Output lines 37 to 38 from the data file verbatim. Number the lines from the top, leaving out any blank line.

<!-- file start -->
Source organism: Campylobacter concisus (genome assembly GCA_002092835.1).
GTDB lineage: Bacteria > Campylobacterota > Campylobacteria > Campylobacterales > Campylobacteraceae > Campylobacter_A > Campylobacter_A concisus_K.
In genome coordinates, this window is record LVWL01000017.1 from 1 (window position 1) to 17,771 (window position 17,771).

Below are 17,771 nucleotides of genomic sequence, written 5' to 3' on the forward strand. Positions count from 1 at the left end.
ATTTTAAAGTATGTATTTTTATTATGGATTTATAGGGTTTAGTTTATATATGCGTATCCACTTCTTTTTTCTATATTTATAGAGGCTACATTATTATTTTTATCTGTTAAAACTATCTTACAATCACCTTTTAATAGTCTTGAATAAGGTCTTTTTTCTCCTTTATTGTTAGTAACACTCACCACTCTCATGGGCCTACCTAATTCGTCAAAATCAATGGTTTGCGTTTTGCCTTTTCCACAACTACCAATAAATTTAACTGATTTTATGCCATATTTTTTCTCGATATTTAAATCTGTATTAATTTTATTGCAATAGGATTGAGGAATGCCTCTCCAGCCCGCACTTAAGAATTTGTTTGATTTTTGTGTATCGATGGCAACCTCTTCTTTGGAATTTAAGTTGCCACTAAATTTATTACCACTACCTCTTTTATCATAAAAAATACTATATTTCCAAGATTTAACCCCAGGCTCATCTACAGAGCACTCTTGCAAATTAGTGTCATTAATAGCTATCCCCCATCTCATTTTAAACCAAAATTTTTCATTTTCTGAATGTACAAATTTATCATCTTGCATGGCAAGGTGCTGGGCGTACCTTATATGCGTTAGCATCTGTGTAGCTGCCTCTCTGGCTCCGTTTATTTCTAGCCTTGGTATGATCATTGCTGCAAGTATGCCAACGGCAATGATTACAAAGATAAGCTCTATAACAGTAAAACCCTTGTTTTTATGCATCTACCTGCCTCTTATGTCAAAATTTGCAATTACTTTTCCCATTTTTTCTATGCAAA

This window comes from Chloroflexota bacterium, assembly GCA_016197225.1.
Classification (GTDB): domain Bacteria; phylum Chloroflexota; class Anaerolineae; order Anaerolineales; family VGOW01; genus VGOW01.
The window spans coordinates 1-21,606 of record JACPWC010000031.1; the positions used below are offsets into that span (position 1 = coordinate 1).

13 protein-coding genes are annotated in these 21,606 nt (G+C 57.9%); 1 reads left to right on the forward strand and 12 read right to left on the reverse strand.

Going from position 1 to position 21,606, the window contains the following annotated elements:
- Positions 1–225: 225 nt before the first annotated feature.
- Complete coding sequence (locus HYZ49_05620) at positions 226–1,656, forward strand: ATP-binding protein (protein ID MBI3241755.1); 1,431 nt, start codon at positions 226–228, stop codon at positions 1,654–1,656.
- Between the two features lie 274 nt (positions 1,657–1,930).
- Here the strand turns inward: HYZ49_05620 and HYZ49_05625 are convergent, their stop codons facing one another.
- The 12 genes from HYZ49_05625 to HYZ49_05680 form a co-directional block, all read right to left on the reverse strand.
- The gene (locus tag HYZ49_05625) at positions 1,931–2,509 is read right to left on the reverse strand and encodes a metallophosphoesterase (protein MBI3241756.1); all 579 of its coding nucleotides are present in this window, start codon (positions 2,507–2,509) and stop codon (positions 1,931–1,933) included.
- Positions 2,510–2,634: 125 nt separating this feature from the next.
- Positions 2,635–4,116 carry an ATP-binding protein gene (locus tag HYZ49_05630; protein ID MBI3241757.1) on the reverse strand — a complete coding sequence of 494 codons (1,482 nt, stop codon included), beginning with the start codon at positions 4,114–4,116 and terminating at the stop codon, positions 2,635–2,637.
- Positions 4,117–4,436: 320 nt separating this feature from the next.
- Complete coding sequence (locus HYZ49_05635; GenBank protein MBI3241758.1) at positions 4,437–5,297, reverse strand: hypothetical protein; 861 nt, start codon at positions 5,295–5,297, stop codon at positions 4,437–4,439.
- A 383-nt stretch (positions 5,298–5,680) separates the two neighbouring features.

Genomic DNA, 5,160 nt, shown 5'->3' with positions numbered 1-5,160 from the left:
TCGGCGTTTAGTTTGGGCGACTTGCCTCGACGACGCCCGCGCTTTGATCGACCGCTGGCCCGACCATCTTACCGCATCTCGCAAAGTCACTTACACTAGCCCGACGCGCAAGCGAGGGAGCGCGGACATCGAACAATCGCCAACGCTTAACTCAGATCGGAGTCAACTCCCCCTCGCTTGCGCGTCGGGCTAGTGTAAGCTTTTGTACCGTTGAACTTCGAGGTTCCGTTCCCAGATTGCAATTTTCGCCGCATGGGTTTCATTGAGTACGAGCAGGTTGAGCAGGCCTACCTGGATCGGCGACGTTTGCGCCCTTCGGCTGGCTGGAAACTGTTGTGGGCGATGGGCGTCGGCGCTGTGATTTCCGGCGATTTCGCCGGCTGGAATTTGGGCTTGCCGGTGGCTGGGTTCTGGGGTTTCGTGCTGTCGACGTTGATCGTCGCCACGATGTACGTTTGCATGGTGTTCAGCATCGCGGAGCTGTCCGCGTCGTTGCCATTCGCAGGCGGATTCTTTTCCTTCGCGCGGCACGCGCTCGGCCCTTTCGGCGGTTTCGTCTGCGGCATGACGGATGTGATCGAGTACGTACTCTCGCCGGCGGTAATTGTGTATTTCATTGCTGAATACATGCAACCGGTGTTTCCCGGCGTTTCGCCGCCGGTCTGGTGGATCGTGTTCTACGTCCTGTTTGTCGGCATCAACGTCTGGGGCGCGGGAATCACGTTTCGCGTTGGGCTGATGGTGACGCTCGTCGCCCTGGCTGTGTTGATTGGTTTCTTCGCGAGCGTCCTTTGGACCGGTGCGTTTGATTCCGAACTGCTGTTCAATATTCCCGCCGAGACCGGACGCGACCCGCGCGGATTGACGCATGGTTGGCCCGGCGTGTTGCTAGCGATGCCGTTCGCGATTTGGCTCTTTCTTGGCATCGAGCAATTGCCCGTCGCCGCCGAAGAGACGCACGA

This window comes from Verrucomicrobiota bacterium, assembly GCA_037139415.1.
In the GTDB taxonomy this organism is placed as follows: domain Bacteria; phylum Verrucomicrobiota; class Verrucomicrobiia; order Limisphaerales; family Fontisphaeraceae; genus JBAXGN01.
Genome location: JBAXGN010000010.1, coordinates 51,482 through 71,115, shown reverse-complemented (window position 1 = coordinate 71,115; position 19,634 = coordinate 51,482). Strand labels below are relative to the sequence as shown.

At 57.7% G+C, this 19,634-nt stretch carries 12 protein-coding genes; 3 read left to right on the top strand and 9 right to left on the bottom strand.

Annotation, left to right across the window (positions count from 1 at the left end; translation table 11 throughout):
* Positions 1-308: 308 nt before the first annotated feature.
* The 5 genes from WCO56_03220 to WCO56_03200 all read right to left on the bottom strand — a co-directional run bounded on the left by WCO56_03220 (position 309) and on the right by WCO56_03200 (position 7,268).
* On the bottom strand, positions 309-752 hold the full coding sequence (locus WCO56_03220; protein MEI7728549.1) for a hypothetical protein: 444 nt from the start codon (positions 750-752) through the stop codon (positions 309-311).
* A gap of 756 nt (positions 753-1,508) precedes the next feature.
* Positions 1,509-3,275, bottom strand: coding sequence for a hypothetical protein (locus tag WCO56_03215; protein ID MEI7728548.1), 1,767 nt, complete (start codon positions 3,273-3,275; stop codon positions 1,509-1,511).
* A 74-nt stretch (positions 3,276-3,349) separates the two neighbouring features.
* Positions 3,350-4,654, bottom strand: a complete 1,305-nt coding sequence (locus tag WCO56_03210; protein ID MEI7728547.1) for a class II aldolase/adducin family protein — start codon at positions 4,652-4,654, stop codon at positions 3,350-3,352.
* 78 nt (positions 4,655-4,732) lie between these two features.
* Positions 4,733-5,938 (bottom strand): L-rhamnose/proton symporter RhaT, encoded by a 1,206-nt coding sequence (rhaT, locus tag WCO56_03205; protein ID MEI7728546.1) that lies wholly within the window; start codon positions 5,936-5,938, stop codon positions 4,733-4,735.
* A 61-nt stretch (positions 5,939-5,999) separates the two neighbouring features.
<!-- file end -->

* Positions 4,733-5,938 (bottom strand): L-rhamnose/proton symporter RhaT, encoded by a 1,206-nt coding sequence (rhaT, locus tag WCO56_03205; protein ID MEI7728546.1) that lies wholly within the window; start codon positions 5,936-5,938, stop codon positions 4,733-4,735.
* A 61-nt stretch (positions 5,939-5,999) separates the two neighbouring features.